Cuba, Shaken But Not Crushed

Residents of Santiago de Cuba, Cuba’s second largest city, awakened in the early hours of Sunday, January 17th, to a number of earthquakes. The city became a symphony of telephone rings as the “word of mouth” network was activated simultaneously with the radio and the Civil Defense. The first earthquake was recorded at 1:37 a.m., pegged at 5.0 on the Richter scale, the most severe recorded. On Thursday, the 21st and Friday, the 22nd, earthquakes measuring 4.3 and 3.0, respectively, were recorded. In all 700 earthquakes have been recorded, with 28 of them noticeable.  Given the poor structural condition of most houses, many people were put out of their homes fearing collapse. The Civil Defense has been instructing and teaching families about how to be prepared.  Apparently, the worst is yet to come.

That same Sunday, about 550 miles away, at around 4:00 p.m., large waves overtook the famous Malecon seawall in Havana.  Flood waters extended inland for five blocks to G Street and Linea. On Saturday, the 24th, the enraged sea again poured into low lying areas along the Havana coastline. Many prepared for the floods, while others simply waited with uncertainty.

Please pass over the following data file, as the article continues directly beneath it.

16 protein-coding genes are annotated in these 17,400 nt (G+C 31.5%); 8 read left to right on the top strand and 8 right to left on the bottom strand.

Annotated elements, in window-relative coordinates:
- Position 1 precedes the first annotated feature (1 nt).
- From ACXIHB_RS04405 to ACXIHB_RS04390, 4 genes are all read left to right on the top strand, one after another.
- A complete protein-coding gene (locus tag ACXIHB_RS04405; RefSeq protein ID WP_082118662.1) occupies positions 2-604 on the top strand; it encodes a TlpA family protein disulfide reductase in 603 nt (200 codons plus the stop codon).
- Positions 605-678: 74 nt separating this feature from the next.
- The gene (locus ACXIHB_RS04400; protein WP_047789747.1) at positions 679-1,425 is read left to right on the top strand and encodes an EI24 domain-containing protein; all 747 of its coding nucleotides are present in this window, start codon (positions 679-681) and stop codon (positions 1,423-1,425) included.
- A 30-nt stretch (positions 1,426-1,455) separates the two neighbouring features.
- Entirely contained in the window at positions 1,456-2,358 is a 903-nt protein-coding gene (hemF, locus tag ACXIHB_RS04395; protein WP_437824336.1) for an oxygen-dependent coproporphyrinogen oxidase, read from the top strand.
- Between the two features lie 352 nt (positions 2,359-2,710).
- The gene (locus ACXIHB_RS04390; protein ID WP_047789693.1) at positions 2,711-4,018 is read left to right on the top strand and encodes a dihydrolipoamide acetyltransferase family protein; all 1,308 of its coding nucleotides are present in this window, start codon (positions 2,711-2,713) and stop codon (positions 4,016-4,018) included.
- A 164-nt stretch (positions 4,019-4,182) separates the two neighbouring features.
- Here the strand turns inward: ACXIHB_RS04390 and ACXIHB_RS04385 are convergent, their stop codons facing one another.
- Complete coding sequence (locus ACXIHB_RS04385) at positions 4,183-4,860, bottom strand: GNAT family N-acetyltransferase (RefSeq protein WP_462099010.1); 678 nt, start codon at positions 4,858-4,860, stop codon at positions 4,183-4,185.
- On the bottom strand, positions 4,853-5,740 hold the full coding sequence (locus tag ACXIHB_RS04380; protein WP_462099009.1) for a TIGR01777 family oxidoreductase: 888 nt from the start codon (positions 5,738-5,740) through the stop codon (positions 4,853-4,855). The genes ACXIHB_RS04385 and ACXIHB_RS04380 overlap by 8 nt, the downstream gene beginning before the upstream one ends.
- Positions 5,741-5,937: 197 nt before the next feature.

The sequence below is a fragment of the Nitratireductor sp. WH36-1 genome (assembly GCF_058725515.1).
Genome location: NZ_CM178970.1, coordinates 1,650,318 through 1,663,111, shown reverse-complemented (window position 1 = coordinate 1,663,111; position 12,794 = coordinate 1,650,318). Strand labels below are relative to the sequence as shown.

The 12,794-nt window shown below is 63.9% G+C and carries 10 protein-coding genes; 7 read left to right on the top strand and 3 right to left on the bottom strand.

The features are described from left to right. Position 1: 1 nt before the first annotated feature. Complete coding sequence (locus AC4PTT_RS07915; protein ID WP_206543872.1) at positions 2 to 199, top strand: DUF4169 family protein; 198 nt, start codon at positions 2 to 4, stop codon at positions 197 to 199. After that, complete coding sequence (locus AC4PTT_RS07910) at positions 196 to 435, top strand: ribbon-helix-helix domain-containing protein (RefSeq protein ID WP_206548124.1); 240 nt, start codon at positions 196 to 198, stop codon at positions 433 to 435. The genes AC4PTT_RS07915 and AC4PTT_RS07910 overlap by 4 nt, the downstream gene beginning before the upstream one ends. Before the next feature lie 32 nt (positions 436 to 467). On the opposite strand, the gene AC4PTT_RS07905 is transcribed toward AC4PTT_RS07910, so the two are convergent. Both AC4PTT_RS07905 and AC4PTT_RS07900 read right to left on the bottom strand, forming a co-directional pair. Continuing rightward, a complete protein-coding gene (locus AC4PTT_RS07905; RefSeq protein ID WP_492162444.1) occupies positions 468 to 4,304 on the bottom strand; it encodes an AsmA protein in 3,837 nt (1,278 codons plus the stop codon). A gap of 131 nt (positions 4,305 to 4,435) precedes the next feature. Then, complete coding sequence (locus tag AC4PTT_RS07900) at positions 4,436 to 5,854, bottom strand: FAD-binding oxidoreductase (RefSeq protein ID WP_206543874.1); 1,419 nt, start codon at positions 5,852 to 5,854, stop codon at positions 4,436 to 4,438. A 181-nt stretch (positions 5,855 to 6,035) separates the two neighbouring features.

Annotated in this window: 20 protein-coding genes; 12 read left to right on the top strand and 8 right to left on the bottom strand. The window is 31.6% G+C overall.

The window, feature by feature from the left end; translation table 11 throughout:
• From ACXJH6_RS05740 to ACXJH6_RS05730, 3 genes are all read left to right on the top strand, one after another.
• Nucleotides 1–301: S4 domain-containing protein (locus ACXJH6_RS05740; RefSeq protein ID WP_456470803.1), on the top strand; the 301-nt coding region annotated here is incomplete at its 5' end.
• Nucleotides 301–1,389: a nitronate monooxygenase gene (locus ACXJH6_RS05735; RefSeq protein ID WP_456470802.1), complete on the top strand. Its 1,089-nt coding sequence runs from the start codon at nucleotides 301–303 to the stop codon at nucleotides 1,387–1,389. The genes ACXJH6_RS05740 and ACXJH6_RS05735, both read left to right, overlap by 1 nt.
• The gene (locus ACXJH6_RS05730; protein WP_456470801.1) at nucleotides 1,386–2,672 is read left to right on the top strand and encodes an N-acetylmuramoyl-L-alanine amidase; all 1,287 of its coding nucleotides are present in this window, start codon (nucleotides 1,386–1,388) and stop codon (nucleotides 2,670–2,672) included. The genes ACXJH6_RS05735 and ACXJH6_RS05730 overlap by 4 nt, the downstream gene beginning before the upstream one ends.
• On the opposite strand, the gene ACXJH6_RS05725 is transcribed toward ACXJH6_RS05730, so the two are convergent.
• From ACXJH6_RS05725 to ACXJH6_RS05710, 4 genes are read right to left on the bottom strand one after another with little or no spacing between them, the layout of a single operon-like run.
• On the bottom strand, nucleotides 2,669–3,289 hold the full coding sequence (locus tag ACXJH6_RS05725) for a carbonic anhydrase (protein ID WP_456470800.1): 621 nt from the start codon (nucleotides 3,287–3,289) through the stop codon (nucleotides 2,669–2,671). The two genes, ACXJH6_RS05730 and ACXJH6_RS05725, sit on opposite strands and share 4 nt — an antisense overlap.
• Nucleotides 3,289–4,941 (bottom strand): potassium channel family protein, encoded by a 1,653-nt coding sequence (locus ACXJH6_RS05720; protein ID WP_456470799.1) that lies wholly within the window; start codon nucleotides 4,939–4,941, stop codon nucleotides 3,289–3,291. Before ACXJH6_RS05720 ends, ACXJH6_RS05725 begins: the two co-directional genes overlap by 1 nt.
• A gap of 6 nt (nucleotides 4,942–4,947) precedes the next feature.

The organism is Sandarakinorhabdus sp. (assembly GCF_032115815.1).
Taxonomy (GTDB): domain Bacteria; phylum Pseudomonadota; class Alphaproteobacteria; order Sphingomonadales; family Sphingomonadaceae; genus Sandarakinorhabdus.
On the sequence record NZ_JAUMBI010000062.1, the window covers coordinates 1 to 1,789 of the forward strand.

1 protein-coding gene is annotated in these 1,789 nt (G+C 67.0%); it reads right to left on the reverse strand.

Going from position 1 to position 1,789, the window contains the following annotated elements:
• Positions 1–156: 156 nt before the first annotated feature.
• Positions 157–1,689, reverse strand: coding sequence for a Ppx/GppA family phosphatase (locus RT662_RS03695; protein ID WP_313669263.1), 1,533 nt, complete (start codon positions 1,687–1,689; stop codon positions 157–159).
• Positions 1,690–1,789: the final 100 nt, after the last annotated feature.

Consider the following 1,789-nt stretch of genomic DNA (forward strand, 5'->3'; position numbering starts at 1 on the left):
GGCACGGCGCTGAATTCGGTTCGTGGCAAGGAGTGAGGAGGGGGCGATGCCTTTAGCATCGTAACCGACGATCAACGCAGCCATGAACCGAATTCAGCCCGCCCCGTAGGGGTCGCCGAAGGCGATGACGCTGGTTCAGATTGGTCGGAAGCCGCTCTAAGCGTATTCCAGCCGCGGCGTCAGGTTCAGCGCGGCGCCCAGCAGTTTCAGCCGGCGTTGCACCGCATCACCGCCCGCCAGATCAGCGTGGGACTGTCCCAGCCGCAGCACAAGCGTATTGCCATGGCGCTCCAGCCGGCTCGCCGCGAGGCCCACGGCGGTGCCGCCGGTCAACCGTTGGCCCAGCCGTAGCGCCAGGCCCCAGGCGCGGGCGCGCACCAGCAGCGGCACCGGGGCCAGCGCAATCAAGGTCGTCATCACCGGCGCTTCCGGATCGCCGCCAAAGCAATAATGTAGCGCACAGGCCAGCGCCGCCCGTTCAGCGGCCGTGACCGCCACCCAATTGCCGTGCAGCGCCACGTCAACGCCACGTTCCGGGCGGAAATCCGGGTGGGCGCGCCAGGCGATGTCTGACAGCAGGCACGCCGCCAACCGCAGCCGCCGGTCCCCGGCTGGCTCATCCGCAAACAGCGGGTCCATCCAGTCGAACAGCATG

Is it unusual that the two larges cities in Cuba were struck by major weather and seismological events within a few days? We see in the Bible how God used weather and natural phenomena to get His people’s attention and turn their eyes back to Him. Times of desperation are significant opportunities for the Gospel.  In the aftermath of this crisis, over 2000 people in Santiago have come to know Jesus and His unconditional love.  Our Vice President in Santiago, Pastor Carlos Rivaflechas, who has been unable to return to his own home, reported this great harvest for the Kingdom. Our people in Cespedes have organized a support team and are sending them out today, Monday, the 25th.    
God is calling us to pray for the people of Santiago, Havana and all of Cuba. Would you join us in fasting and prayer over the next several weeks?
Dios te Bendiga,

Carlos Alamino, Jr